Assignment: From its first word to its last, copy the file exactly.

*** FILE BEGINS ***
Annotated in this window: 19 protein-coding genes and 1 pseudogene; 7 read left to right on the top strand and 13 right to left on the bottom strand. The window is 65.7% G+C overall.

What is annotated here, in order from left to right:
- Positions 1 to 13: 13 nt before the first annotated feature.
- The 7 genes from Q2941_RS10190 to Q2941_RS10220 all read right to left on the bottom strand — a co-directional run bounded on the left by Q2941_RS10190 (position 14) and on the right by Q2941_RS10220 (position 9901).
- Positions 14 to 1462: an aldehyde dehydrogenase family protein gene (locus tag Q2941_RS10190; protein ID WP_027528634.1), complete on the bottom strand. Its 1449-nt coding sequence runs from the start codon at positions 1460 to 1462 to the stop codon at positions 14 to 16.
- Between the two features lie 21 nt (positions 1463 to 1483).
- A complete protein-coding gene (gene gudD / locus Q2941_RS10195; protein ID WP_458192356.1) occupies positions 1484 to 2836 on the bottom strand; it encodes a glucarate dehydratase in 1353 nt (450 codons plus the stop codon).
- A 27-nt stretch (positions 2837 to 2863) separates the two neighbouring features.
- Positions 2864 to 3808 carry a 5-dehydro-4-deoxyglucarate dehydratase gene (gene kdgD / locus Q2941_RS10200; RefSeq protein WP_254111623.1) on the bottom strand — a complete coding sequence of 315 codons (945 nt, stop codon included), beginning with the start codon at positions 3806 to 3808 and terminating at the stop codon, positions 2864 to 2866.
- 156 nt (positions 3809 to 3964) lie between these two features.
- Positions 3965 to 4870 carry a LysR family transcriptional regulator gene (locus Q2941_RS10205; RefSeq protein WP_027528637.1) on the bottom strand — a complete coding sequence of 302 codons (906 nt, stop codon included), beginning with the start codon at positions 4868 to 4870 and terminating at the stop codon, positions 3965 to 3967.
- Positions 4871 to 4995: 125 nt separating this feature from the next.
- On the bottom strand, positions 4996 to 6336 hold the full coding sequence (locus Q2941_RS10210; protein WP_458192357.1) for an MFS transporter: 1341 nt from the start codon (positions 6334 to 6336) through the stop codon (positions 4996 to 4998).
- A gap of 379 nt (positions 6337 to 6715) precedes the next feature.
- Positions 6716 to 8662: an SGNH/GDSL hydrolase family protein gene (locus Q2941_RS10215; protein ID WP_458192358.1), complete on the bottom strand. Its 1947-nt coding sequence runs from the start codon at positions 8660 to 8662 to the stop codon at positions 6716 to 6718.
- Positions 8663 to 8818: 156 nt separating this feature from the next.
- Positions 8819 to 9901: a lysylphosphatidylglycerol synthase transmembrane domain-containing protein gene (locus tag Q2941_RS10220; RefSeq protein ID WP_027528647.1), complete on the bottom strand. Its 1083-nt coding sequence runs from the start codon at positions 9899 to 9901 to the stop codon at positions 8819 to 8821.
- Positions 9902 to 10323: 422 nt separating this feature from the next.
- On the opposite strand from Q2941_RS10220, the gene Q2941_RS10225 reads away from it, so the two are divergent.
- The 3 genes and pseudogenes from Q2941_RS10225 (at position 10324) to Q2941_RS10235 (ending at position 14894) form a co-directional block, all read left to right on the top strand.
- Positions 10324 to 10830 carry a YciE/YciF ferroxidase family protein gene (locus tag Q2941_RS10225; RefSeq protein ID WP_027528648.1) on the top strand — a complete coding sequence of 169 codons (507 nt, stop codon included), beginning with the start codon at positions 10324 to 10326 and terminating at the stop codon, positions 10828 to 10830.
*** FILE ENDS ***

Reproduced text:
Annotated in this window: 19 protein-coding genes and 1 pseudogene; 7 read left to right on the top strand and 13 right to left on the bottom strand. The window is 65.7% G+C overall.

What is annotated here, in order from left to right:
- Positions 1 to 13: 13 nt before the first annotated feature.
- The 7 genes from Q2941_RS10190 to Q2941_RS10220 all read right to left on the bottom strand — a co-directional run bounded on the left by Q2941_RS10190 (position 14) and on the right by Q2941_RS10220 (position 9901).
- Positions 14 to 1462: an aldehyde dehydrogenase family protein gene (locus tag Q2941_RS10190; protein ID WP_027528634.1), complete on the bottom strand. Its 1449-nt coding sequence runs from the start codon at positions 1460 to 1462 to the stop codon at positions 14 to 16.
- Between the two features lie 21 nt (positions 1463 to 1483).
- A complete protein-coding gene (gene gudD / locus Q2941_RS10195; protein ID WP_458192356.1) occupies positions 1484 to 2836 on the bottom strand; it encodes a glucarate dehydratase in 1353 nt (450 codons plus the stop codon).
- A 27-nt stretch (positions 2837 to 2863) separates the two neighbouring features.
- Positions 2864 to 3808 carry a 5-dehydro-4-deoxyglucarate dehydratase gene (gene kdgD / locus Q2941_RS10200; RefSeq protein WP_254111623.1) on the bottom strand — a complete coding sequence of 315 codons (945 nt, stop codon included), beginning with the start codon at positions 3806 to 3808 and terminating at the stop codon, positions 2864 to 2866.
- 156 nt (positions 3809 to 3964) lie between these two features.
- Positions 3965 to 4870 carry a LysR family transcriptional regulator gene (locus Q2941_RS10205; RefSeq protein WP_027528637.1) on the bottom strand — a complete coding sequence of 302 codons (906 nt, stop codon included), beginning with the start codon at positions 4868 to 4870 and terminating at the stop codon, positions 3965 to 3967.
- Positions 4871 to 4995: 125 nt separating this feature from the next.
- On the bottom strand, positions 4996 to 6336 hold the full coding sequence (locus Q2941_RS10210; protein WP_458192357.1) for an MFS transporter: 1341 nt from the start codon (positions 6334 to 6336) through the stop codon (positions 4996 to 4998).
- A gap of 379 nt (positions 6337 to 6715) precedes the next feature.
- Positions 6716 to 8662: an SGNH/GDSL hydrolase family protein gene (locus Q2941_RS10215; protein ID WP_458192358.1), complete on the bottom strand. Its 1947-nt coding sequence runs from the start codon at positions 8660 to 8662 to the stop codon at positions 6716 to 6718.
- Positions 8663 to 8818: 156 nt separating this feature from the next.
- Positions 8819 to 9901: a lysylphosphatidylglycerol synthase transmembrane domain-containing protein gene (locus tag Q2941_RS10220; RefSeq protein ID WP_027528647.1), complete on the bottom strand. Its 1083-nt coding sequence runs from the start codon at positions 9899 to 9901 to the stop codon at positions 8819 to 8821.
- Positions 9902 to 10323: 422 nt separating this feature from the next.
- On the opposite strand from Q2941_RS10220, the gene Q2941_RS10225 reads away from it, so the two are divergent.
- The 3 genes and pseudogenes from Q2941_RS10225 (at position 10324) to Q2941_RS10235 (ending at position 14894) form a co-directional block, all read left to right on the top strand.
- Positions 10324 to 10830 carry a YciE/YciF ferroxidase family protein gene (locus tag Q2941_RS10225; RefSeq protein ID WP_027528648.1) on the top strand — a complete coding sequence of 169 codons (507 nt, stop codon included), beginning with the start codon at positions 10324 to 10326 and terminating at the stop codon, positions 10828 to 10830.